Oracle Cloud Revenue Bursts 44%

Mitch Wagner
12/14/2017
50%
50%

Oracle reported total cloud revenues up 44% to $1.5 billion for the second quarter of its fiscal 2018. But that wasn't enough for Wall Street, as shares were down 3.43% in after-hours trading.

Oracle Corp. (Nasdaq: ORCL) reported cloud-software-as-a-service (SaaS) revenue was up a whopping 55% to $1.1 billion in the second quarter fiscal 2018, which the company reported Thursday afternoon. Cloud-platform-as-a-service (PaaS) plus infrastructure-as-a-service (IaaS) revenues were up 21% to $396 million.

"Overall cloud revenue growth of 44% drove our quarterly revenue and earnings higher," Oracle CEO Safra Catz said in a statement. "Our success in the quarter was based on the increasing scale and the gathering momentum in our cloud business. I expect the business to continue to grow and strengthen over the coming quarters."

Overall, Oracle reported up 6% to $9.6 billion, up 6% year-over-year. Cloud plus On-Premise Software revenues were up 9% to $78 billion.

Oracle reported non-GAAP net income up 16% to $3.0 billion, with non-GAAP earnings per share up 14% to $0.70.

Oracle traded at $46.89 after hours Thursday.

Cloud revenues lagged analyst estimates; the average analyst estimate was $1.56 billion, actual cloud revenue was $1.52 billion, according to Reuters.

Oracle plans to deliver its "self-driving database" next month, which executives said they expect will drive further cloud migration. The database, announced in October, "is fully automated and requires no human labor for administration. If a security vulnerability is detected, the database immediately patches itself while running. No other system can do anything like this. Best of all, we guarantee the price of running the Oracle Autonomous Database in the Oracle Cloud is less than half the cost of running a database in the Amazon Cloud," Oracle CTO Larry Ellison said in the company's earnings statement. (See Oracle's Ellison: We'll Beat Amazon Cloud Pricing by Half.)

Relaxing during the Oracle OpenWorld conference in October.
Relaxing during the Oracle OpenWorld conference in October.

The autonomous database is "going to be an enormous driver for customers to move their important workloads to the cloud," Catz said on the company's earnings call.

Ellison agreed. "The first big move of Oracle customer databases to the cloud will begin in January," he said on the earnings call. Previously, Oracle's customers haven't moved to the cloud at scale, not even Oracle's own cloud. But the economics of the autonomous database in the cloud will move customers "very, very rapidly," Ellison said.

On the call, Ellison engaged in his traditional competitor trash-talking. Asked by an analyst about reports that enterprises are moving off Oracle, Ellison retorted that Oracle's own competitors are doing business with the company, including Amazon.com Inc. (Nasdaq: AMZN), which signed a $50 million contract, as well as Salesforce.com Inc. , SAP AG (NYSE/Frankfurt: SAP) and SAP Ariba.

For the coming, third quarter, Oracle estimates cloud revenue will see 21% to 25% growth, total revenue 2% to 4%, with non-GAAP earnings per share of $0.68 to $0.70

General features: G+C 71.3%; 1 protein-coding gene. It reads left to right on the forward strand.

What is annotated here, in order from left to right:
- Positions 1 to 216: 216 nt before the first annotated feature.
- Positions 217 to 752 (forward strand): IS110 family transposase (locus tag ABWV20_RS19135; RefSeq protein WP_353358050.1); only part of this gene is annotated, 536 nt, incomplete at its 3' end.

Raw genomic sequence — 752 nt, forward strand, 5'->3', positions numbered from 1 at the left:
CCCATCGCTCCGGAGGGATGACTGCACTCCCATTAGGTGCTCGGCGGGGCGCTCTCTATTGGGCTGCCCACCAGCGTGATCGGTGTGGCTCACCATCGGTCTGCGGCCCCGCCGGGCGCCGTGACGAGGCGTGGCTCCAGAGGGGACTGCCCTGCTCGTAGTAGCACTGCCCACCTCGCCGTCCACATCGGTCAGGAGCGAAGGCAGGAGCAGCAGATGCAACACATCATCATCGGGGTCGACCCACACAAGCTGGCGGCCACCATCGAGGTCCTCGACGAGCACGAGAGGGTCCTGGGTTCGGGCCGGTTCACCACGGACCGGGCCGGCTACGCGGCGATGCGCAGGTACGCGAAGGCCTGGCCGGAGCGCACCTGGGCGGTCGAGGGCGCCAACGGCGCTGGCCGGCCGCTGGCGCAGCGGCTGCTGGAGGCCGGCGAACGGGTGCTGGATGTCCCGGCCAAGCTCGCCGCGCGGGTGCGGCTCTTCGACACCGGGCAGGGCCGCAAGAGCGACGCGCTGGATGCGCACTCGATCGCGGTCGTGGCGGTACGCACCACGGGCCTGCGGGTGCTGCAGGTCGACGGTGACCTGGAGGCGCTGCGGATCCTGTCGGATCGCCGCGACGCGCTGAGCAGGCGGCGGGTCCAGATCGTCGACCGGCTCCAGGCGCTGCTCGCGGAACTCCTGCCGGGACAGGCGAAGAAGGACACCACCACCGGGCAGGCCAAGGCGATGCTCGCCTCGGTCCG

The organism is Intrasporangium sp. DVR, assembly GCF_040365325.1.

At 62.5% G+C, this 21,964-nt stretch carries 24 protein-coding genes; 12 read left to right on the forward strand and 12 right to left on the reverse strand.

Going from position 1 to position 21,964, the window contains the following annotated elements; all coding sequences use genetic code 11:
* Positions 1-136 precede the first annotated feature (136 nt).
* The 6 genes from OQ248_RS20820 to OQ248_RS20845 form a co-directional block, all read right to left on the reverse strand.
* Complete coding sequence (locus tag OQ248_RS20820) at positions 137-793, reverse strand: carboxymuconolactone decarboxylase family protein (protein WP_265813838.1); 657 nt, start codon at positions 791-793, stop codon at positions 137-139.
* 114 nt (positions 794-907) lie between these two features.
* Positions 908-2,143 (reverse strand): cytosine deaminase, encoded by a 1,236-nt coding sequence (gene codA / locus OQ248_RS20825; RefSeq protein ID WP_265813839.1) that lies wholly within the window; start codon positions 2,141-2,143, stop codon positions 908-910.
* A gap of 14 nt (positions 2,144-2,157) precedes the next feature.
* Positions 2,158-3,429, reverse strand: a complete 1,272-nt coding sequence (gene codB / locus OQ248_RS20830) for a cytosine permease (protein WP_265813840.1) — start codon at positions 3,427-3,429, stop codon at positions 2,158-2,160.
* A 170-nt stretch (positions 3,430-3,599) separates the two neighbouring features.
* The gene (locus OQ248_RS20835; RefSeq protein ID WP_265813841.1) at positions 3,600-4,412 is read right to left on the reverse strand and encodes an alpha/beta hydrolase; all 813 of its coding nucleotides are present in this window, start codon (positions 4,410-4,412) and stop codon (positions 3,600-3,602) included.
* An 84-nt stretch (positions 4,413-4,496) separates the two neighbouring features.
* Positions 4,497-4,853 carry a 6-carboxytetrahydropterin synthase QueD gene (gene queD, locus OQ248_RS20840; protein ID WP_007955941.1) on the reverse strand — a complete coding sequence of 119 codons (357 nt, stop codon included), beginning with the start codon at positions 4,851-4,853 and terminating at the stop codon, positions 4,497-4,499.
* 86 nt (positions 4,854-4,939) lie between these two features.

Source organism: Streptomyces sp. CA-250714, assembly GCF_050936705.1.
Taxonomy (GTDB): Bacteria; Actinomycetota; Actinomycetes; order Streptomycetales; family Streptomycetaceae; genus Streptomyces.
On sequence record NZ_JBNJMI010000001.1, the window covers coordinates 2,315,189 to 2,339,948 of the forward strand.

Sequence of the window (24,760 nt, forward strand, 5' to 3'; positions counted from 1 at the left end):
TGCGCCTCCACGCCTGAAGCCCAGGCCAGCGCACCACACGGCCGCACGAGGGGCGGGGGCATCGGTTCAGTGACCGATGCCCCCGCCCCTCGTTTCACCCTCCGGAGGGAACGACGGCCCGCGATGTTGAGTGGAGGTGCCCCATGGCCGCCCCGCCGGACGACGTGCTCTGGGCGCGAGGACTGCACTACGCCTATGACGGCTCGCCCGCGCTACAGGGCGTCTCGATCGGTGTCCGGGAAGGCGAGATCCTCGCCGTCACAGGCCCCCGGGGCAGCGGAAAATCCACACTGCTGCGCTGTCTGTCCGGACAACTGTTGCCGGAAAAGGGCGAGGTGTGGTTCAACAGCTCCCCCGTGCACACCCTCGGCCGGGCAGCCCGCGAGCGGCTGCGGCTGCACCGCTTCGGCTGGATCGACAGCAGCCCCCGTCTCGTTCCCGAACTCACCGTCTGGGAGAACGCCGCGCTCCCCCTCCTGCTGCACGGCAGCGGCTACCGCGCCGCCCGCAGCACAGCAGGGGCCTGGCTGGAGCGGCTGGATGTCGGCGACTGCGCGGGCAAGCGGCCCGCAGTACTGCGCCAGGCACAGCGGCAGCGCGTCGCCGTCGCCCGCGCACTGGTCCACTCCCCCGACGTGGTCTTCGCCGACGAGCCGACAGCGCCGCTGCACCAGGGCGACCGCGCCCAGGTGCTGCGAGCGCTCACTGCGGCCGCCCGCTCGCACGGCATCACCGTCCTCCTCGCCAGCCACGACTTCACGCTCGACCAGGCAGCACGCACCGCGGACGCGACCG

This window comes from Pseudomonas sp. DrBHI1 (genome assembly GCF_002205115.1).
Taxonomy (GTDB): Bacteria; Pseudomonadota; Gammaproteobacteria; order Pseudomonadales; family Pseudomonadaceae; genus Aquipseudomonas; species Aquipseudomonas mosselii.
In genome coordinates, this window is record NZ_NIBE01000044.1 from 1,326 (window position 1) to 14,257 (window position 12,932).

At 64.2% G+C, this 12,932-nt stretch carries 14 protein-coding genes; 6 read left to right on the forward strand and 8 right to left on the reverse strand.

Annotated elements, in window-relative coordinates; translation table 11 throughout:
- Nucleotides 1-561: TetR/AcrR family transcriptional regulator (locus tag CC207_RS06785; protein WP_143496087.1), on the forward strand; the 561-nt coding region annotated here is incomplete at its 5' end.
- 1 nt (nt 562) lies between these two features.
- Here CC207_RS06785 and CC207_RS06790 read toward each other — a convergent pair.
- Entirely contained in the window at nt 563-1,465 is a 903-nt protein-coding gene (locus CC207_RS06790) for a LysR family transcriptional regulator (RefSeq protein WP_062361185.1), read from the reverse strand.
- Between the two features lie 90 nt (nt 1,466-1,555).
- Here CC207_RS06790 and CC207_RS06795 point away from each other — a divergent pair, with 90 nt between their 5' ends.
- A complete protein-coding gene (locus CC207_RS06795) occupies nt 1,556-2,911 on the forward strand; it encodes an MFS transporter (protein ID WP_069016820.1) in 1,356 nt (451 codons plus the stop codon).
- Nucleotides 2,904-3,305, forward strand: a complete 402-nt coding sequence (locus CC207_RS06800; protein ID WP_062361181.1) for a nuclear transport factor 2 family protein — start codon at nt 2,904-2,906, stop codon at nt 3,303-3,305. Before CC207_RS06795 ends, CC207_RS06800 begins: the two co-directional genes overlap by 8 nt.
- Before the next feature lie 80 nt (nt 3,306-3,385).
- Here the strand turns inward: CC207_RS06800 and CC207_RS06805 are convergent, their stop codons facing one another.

Related posts:

— Mitch Wagner Follow me on Twitter Visit my LinkedIn profile Visit my blog Follow me on Facebook Editor, Enterprise Cloud News

(2)  | 
Comment  | 
Print  | 
Newest First  |  Oldest First  |  Threaded View        ADD A COMMENT
Michelle
50%
50%
Michelle,
User Rank: Light Sabre
12/31/2017 | 6:38:52 PM
Pop
Customer's cloud usage is very interesting. They aren't even moving to Oracle's cloud? I'll be interested to see how the quarter ends for them. They expect growth, but anything can happen.
Phil_Britt
50%
50%
Phil_Britt,
User Rank: Light Sabre
12/26/2017 | 5:26:14 PM
Street is King
It doesn't matter how good results look. If you disappoint the Street, even if the Street;s expectations are too high, stock will get hit.
More Blogs from Wagner’s Ring
Equinix is initially testing virtual router and firewall in the US and Europe, with plans to extend into Asia soon, to help make network connections more agile and responsive for enterprise customers.
While networks alone won't deliver enterprise transformation, robust, software-defined networks are needed for enterprises to transform, says Sorabh Saxena, president, business operations for AT&T business solutions.
Telefónica turned to Juniper and Nokia to meet exploding demand in Spain. Upgrade raises network capacity to 10 Tbit/s, with room to grow.
Apple haters have been sounding the alarm for a decade, but this time the bad news is real.
Superior technology isn't enough.
Featured Video
Flash Poll
Upcoming Live Events
September 17-19, 2019, Dallas, Texas
October 1, 2019, New Orleans, Louisiana
October 2-22, 2019, Los Angeles, CA
October 10, 2019, New York, New York
November 5, 2019, London, England
November 7, 2019, London, UK
December 3-5, 2019, Vienna, Austria
December 3, 2019, New York, New York
All Upcoming Live Events
Partner Perspectives - content from our sponsors
Transform Beyond Borders to Lead the Innovation
By Ben Zhou, CEO, Whale Cloud
Reject Limits. Build the Future.
By David Wang, Huawei
China Telecom & Huawei Jointly Complete the World's First End-to-End 5G SA Voice & Video Call
By Jay Liu, Senior Marketing Manager, Cloud Core Product Line, Huawei Technologies
All Partner Perspectives